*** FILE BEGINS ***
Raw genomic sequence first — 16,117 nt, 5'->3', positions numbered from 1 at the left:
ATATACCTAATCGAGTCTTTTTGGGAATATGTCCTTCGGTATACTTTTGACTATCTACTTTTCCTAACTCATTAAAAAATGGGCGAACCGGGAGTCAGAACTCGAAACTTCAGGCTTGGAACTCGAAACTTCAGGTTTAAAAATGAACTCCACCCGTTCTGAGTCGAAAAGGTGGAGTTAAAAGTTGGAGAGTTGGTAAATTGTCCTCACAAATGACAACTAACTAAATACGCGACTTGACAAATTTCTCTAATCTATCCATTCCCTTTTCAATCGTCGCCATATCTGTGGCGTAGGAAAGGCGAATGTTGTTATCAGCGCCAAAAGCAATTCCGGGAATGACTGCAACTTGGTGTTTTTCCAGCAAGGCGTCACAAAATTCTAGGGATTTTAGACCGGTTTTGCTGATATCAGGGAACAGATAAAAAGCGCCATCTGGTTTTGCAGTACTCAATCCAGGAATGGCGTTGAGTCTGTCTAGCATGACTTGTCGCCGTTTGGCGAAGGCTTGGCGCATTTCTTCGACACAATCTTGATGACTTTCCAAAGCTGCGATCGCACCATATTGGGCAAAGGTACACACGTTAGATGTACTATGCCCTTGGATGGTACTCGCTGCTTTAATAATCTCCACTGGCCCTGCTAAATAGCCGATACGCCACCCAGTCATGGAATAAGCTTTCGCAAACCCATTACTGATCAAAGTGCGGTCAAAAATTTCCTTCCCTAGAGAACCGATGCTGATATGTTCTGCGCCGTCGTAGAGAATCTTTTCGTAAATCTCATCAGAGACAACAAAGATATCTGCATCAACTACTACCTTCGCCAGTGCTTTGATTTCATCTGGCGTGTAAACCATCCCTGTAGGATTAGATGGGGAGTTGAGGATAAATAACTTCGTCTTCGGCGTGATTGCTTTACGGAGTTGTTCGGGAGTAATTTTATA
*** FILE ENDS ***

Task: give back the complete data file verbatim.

Raw genomic sequence first — 16,117 nt, 5'->3', positions numbered from 1 at the left:
ATATACCTAATCGAGTCTTTTTGGGAATATGTCCTTCGGTATACTTTTGACTATCTACTTTTCCTAACTCATTAAAAAATGGGCGAACCGGGAGTCAGAACTCGAAACTTCAGGCTTGGAACTCGAAACTTCAGGTTTAAAAATGAACTCCACCCGTTCTGAGTCGAAAAGGTGGAGTTAAAAGTTGGAGAGTTGGTAAATTGTCCTCACAAATGACAACTAACTAAATACGCGACTTGACAAATTTCTCTAATCTATCCATTCCCTTTTCAATCGTCGCCATATCTGTGGCGTAGGAAAGGCGAATGTTGTTATCAGCGCCAAAAGCAATTCCGGGAATGACTGCAACTTGGTGTTTTTCCAGCAAGGCGTCACAAAATTCTAGGGATTTTAGACCGGTTTTGCTGATATCAGGGAACAGATAAAAAGCGCCATCTGGTTTTGCAGTACTCAATCCAGGAATGGCGTTGAGTCTGTCTAGCATGACTTGTCGCCGTTTGGCGAAGGCTTGGCGCATTTCTTCGACACAATCTTGATGACTTTCCAAAGCTGCGATCGCACCATATTGGGCAAAGGTACACACGTTAGATGTACTATGCCCTTGGATGGTACTCGCTGCTTTAATAATCTCCACTGGCCCTGCTAAATAGCCGATACGCCACCCAGTCATGGAATAAGCTTTCGCAAACCCATTACTGATCAAAGTGCGGTCAAAAATTTCCTTCCCTAGAGAACCGATGCTGATATGTTCTGCGCCGTCGTAGAGAATCTTTTCGTAAATCTCATCAGAGACAACAAAGATATCTGCATCAACTACTACCTTCGCCAGTGCTTTGATTTCATCTGGCGTGTAAACCATCCCTGTAGGATTAGATGGGGAGTTGAGGATAAATAACTTCGTCTTCGGCGTGATTGCTTTACGGAGTTGTTCGGGAGTAATTTTATA